There’s no meal that cannot be made even better with the addition of some Cuban plantains! They can be fried, stewed, boiled, or baked. They are delicious when they’re green, ripe, or in between. A super popular Cuban side dish, plantains are served with just about every entrée. In fact, most Cuban dishes are naked without a side of maduros (ripe fried plantains) or tostones (twice-fried green plantains).
Plantains are grown throughout South and Central America and the Caribbean, and they are a staple of many Latin and Caribbean dishes.
They can be eaten as chips, added to soups and stews, stuffed with all kinds of delicious and served as a side dish or main dish. They are super versatile!
Cuban Plantains vs. Bananas
While Cuban plantains and bananas look alike, they are quite different. Plantains are technically a fruit, but they cannot be eaten raw. They are more like a potato that must be cooked before it’s edible.
Plantains are also much bigger than bananas and are often eaten with savory dishes. I didn’t know this until I did a little research for this post, but bananas are sometimes called dessert bananas. This, of course, makes sense since they are often used in desserts.
How to Cook Plantains
Cooking preparation really depends on the stage of ripeness of the plantain. But the most common cooking method is frying. Let’s look at the various stages of ripeness and the appropriate cooking method for each.
Green or Unripe
Green plantains are unripe and have very firm flesh. Here are some ways to enjoy green plantains:
Tostones: These are also known as twice-fried plantains. You first cut the plantains into one and half inch pieces that look like cylinders. Then you fry them in low heat (known as blanching) until they are tender enough to be pierced with a fork. Then you remove them from the pan and mash them into discs.
You can use a tostones masher called a tostonera or a plate or other flat surface. I use a large 4-cup glass measuring cup to mash mine. Once mashed into discs, turn the heat to medium and fry them for two minutes to crisp them up.
Tostones Cups: Tostones can also be shaped into cups to hold delicious savory fillings like picadillo and ceviche. To make these, you need a special stuffed plantain press that makes the process super quick and easy.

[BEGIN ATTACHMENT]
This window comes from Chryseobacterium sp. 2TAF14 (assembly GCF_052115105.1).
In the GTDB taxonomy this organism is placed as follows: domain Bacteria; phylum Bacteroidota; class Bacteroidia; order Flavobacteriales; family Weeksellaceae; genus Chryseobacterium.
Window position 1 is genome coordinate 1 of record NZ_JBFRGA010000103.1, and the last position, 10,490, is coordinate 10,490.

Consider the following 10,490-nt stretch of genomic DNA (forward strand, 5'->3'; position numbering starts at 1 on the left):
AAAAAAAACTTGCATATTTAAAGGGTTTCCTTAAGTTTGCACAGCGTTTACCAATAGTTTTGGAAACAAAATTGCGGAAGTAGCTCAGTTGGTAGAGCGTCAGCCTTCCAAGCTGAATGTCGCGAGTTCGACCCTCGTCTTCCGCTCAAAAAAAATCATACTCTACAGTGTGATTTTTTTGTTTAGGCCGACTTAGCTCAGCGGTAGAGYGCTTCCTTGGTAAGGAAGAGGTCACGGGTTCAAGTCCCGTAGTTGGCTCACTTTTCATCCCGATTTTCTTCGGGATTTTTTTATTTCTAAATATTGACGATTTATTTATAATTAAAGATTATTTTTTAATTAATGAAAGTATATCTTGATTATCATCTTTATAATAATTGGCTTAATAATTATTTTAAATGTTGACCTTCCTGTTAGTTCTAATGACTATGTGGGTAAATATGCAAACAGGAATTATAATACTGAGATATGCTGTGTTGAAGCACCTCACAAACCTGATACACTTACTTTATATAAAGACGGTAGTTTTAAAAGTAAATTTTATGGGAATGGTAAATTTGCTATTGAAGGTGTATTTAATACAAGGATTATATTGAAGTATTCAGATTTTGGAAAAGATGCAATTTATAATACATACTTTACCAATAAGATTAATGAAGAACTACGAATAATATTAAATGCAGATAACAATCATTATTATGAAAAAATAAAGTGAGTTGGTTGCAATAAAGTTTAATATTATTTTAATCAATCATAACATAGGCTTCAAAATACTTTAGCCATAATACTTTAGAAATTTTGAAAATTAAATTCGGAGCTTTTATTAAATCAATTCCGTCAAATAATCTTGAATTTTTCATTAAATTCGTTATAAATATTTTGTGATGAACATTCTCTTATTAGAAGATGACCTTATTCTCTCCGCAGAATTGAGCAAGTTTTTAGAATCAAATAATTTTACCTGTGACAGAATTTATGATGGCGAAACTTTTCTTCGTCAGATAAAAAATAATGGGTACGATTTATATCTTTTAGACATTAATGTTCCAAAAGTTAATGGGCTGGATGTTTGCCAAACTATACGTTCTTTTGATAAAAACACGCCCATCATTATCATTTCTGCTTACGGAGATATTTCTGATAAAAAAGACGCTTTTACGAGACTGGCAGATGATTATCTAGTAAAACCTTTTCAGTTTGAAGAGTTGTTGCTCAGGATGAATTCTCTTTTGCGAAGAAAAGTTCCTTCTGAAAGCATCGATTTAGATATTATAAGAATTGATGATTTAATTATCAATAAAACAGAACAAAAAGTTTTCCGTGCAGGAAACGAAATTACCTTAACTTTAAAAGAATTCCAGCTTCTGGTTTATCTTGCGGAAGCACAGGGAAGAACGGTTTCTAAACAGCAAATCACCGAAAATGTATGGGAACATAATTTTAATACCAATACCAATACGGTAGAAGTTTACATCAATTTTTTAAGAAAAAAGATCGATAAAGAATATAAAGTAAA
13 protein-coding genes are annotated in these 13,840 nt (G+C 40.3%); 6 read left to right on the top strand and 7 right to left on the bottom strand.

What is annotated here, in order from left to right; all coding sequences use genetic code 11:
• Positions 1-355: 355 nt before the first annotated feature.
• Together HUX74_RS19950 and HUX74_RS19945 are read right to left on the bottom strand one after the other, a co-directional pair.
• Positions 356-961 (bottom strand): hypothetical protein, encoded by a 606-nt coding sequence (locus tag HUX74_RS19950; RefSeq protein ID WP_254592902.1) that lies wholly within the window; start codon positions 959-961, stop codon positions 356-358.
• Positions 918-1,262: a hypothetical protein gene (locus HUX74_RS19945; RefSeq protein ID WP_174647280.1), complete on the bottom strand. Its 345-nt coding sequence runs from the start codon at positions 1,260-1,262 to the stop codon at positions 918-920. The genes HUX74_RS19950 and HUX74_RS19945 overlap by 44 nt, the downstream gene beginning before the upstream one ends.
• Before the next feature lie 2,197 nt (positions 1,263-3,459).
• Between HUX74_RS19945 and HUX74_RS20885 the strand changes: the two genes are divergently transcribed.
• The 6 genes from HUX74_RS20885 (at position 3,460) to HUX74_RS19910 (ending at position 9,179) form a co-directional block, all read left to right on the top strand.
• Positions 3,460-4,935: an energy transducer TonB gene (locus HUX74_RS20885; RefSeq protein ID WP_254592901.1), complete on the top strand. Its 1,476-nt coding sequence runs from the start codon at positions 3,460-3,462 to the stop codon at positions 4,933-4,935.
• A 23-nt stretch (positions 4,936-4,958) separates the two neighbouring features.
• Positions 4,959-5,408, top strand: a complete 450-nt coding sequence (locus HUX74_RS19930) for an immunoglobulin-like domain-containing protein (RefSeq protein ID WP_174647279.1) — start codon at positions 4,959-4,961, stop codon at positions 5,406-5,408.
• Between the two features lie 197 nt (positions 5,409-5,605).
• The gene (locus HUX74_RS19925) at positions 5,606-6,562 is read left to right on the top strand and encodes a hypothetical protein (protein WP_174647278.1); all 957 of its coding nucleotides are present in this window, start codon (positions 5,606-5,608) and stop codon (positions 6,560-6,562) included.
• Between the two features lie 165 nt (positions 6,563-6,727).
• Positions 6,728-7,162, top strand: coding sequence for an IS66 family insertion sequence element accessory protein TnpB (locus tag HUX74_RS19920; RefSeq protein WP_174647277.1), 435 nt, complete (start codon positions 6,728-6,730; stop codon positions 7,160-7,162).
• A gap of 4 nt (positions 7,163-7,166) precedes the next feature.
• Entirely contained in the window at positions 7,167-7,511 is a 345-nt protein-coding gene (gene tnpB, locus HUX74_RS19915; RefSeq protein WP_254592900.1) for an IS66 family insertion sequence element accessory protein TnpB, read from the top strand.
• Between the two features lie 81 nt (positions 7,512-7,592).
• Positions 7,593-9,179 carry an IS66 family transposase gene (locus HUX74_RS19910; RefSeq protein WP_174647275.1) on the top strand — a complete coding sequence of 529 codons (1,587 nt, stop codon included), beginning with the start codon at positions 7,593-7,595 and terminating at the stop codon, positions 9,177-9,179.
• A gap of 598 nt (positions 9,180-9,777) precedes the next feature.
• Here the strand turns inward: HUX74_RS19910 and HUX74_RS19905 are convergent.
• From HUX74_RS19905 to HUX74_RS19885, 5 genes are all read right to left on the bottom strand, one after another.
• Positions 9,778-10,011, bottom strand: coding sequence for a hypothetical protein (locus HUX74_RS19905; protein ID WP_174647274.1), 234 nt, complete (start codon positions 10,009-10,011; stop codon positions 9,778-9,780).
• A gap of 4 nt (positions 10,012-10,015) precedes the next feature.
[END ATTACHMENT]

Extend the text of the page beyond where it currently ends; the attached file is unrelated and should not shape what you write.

Mariquitas: These are plantain chips and are cooked the same way you would potato chips. They are cut into thin slices with a mandolin or box cutter and then fried in hot oil until crisp. These are usually served with a dipping sauce such as cilantro-lime aioli, mojo, or chimichurri. Mariquita plantain chips are great as an appetizer or served as a side with sandwiches.
Follow my recipe on how to make tostones and mariquitas here.
Plantain Fufu: Here, plantains green and yellow (pinton) plantains are boiled then mashed with olive oil, garlic, and pork. This is usually served as a main dish. I often make a healthier version of this topped with sauteed or grilled vegetables instead of pork.
Ripe plantains are usually cut on the diagonal into half-inch slices and fried to make maduros. These sweet fried plantains are super sweet and create a great sweet and savory combo. Without a doubt, maduros are the most popular way to eat plantains!
To make good maduros, you must know how to pick ripe plantains. The skin on the plantain should be mostly black, and the flesh should be soft. You’ll probably think these plantains are too ripe, but they’re not. They are just perfect for frying. Here are my step-by-step instructions on making maduros.
If the plantain skin is yellow, they are not ripe enough. You end up with a semi-sweet Maduro. These are also good, and it really depends on your sweet tooth.
Speaking of a sweet tooth, there’s an even sweeter way to serve ripe plantains that’s a dessert. It’s called Platano en Tentacion (which means tempting plantain). I’ve actually never eaten it this way, but my Mom often mentions it. My Big Fat Cuban Family blog has a recipe you can try.
Known as Pinton in Spanish, yellow plantains can be fried like maduros. Most often, yellow plantains are used for soups and stews. Mami (aka Bean Train) always adds yellow plantains to her red bean soup, which is delicious. Soon I promise to post her recipe.
Pinton plantains are also boiled and mashed to make fufu, as mentioned above.
How to Peel A Plantain
There’s a trick to peeling plantains. You can’t just peel them like bananas. When they’re green, they are especially harder to peel because the skin won’t pull away as easily. The best way to peel a plantain is to cut the two ends off and then cut a few slights lengthwise on the banana. Then use a knife to get just under the skin and begin to loosen the skin from the flesh. Once you get a section to part, it becomes easier.
You just have to cut one or two slits for ripe plantains, and once you get the knife under the skin, it can part quite easily. You’ll need to make a few slits for green plantains and remove the skin in small sections so you don’t lose any flesh in the process. This quick video shows you how to do it.
Where to Buy Them
Here in Miami, plantains are available at every supermarket, including Publix. Since they’ve grown in popularity, you’ll probably find them in your local grocery store. But if you don’t, you could try Hispanic or Asian markets or the freezer section in your local store. You can also find tostones and mariquitas in the chip isle.
I hope you give plantains a try. If you do try them, drop me a comment and let me know how you liked them!